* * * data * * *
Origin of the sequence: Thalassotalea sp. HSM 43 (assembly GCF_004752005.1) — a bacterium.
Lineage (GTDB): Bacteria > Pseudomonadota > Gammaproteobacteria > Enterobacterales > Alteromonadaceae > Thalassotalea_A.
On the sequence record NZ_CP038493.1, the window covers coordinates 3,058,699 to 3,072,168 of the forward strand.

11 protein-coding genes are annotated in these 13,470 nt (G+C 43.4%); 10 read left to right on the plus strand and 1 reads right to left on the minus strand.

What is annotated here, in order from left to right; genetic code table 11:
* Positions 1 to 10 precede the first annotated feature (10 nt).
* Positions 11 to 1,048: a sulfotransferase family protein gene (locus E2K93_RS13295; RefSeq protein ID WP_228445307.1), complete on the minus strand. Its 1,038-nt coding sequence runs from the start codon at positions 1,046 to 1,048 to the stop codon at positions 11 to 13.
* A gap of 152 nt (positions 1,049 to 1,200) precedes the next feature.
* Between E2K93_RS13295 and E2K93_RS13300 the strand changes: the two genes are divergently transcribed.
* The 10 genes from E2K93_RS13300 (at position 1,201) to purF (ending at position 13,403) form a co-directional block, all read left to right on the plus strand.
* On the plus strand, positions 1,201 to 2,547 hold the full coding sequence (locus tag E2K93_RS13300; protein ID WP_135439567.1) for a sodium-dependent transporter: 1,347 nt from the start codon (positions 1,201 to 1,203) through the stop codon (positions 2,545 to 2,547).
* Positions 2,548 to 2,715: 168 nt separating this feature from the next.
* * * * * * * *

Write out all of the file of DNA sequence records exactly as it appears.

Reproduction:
Origin of the sequence: Thalassotalea sp. HSM 43 (assembly GCF_004752005.1) — a bacterium.
Lineage (GTDB): Bacteria > Pseudomonadota > Gammaproteobacteria > Enterobacterales > Alteromonadaceae > Thalassotalea_A.
On the sequence record NZ_CP038493.1, the window covers coordinates 3,058,699 to 3,072,168 of the forward strand.

11 protein-coding genes are annotated in these 13,470 nt (G+C 43.4%); 10 read left to right on the plus strand and 1 reads right to left on the minus strand.

What is annotated here, in order from left to right; genetic code table 11:
* Positions 1 to 10 precede the first annotated feature (10 nt).
* Positions 11 to 1,048: a sulfotransferase family protein gene (locus E2K93_RS13295; RefSeq protein ID WP_228445307.1), complete on the minus strand. Its 1,038-nt coding sequence runs from the start codon at positions 1,046 to 1,048 to the stop codon at positions 11 to 13.
* A gap of 152 nt (positions 1,049 to 1,200) precedes the next feature.
* Between E2K93_RS13295 and E2K93_RS13300 the strand changes: the two genes are divergently transcribed.
* The 10 genes from E2K93_RS13300 (at position 1,201) to purF (ending at position 13,403) form a co-directional block, all read left to right on the plus strand.
* On the plus strand, positions 1,201 to 2,547 hold the full coding sequence (locus tag E2K93_RS13300; protein ID WP_135439567.1) for a sodium-dependent transporter: 1,347 nt from the start codon (positions 1,201 to 1,203) through the stop codon (positions 2,545 to 2,547).
* Positions 2,548 to 2,715: 168 nt separating this feature from the next.